Growth Planning: Include Others Outside The C-Suite
While it’s true that the C-suite bears considerable responsibility for providing strategic direction for any business, there can be many benefits to including other individuals in company decision-making activities. In fact, one research study found that teams that engage in inclusive decision-making make better business decisions 87 percent of the time, and they also make decisions faster and with fewer meetings.
Organizational growth can have a transformative effect on every employee in the company, and those outside the C-suite have unique perspectives and outlooks that can positively influence strategic growth discussions. When it comes time for growth planning, organizational leaders can realize a range of benefits as a result of including others outside the C-suite, such as:
Broader Perspectives and New Ideas
Successful growth planning considers a broad range of scenarios and suggestions for key hires, the organization of teams, and who should lead these teams. However, great ideas aren’t limited to the C-suite. Including others in growth planning discussions can help to generate a greater number of ideas beyond those that might come from the very top of the organizational hierarchy. And when others are included in growth planning, they can also bring new perspectives about how certain organizational changes will affect teams and individuals, helping to frame out the pros and cons of potential staffing decisions.
Development of Capable Leaders
A good way to develop emerging and front-line leaders is to provide them with opportunities to get involved in the strategic business decision-making process. Workforce planning discussions can be a good place to start. Supervisors and managers of teams can develop their leadership competencies if they’re involved in key growth planning processes, helping them to see not only how important decisions get made but also what will be expected of them as they progress to executive-level leadership positions.
Empowerment and Engagement
Employees tend to feel more engaged and empowered to do their best when they’re involved in decisions that affect them.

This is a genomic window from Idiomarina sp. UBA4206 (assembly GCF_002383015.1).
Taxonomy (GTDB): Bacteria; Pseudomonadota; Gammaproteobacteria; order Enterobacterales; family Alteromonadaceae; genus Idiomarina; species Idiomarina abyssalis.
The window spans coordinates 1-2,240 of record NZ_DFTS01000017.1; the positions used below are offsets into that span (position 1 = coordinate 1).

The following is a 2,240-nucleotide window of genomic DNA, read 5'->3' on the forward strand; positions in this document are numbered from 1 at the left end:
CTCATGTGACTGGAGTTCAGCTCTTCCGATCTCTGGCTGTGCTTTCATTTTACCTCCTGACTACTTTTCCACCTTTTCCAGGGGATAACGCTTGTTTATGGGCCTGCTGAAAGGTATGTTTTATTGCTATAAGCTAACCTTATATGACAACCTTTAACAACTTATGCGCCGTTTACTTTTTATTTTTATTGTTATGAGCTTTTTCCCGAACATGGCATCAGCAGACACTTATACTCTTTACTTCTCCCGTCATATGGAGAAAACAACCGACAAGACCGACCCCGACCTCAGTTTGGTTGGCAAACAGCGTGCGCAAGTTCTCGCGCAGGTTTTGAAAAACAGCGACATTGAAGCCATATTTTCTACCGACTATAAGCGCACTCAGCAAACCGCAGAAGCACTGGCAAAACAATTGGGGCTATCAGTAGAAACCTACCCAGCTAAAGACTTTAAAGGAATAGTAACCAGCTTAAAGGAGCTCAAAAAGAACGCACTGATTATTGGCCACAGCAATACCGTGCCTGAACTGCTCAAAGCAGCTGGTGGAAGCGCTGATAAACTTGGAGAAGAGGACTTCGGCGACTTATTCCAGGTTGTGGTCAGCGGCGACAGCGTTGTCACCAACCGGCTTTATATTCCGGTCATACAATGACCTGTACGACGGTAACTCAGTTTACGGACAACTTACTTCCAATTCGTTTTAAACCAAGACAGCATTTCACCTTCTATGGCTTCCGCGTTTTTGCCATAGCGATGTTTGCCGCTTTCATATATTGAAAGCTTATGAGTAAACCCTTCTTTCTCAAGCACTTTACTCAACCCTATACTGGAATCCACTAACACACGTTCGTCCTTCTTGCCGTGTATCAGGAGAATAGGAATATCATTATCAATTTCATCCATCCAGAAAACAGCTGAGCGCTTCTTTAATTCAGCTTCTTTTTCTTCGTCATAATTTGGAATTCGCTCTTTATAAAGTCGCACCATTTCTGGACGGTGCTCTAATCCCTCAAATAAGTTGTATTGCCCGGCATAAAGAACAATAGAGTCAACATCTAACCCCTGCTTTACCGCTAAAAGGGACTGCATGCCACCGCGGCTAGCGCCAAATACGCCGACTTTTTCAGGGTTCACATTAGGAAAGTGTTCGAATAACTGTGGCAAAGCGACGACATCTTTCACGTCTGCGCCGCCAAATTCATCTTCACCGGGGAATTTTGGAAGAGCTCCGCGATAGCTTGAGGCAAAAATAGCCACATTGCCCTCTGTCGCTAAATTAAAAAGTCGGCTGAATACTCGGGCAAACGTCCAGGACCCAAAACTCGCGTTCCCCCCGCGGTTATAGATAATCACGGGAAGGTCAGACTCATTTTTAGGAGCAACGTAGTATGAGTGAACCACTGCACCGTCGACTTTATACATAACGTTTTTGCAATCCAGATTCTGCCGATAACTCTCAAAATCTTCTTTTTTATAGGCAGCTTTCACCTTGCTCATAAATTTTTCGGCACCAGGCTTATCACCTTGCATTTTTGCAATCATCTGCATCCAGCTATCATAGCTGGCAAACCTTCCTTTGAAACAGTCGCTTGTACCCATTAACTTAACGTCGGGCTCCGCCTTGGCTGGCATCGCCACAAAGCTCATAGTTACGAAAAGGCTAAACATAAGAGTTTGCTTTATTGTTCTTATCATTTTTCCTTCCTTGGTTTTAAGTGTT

According to one survey, employees feel 4.6 times more empowered at work when they have a say and feel their voice is heard.
Likewise, employees included in growth planning discussions may feel more engaged and empowered when they have a voice in decisions that will affect them and their teams. One company that practiced inclusive decision-making realized not only more engaged employees but also a stronger ability to pivot and change during times of growth.
Execution of Growth Plans
Any decisions that come out of growth planning discussions need to be implemented by individuals both in and outside of the C-suite, so it makes good sense to involve those individuals in the planning phase. Whether growth planning includes strategic hires or the reorganization of teams, individuals outside the C-suite can play a valuable role in actively managing change and helping other employees understand the organizational structure as it evolves. Research performed by engagement survey firm TINYpulse found that managers outside the C-suite often play the biggest role in implementing and communicating strategic company decisions.
There is a range of benefits associated with involving others beyond the C-suite in growth planning. Companies that forego inclusion may be missing out on opportunities to positively impact employee engagement and ensure the successful execution of organizational growth plans. Organizational growth affects every employee and leader, and collaboration tools such as live org charts can bring prospective and actual org structures to life. Growth planning doesn’t have to be limited to a handful of executive leaders. Modern org chart software allows multiple versions of a company org chart to be shared seamlessly with select individuals and teams, giving those individuals the ability to participate and collaborate on different scenarios for future growth.blog comments powered by Disqus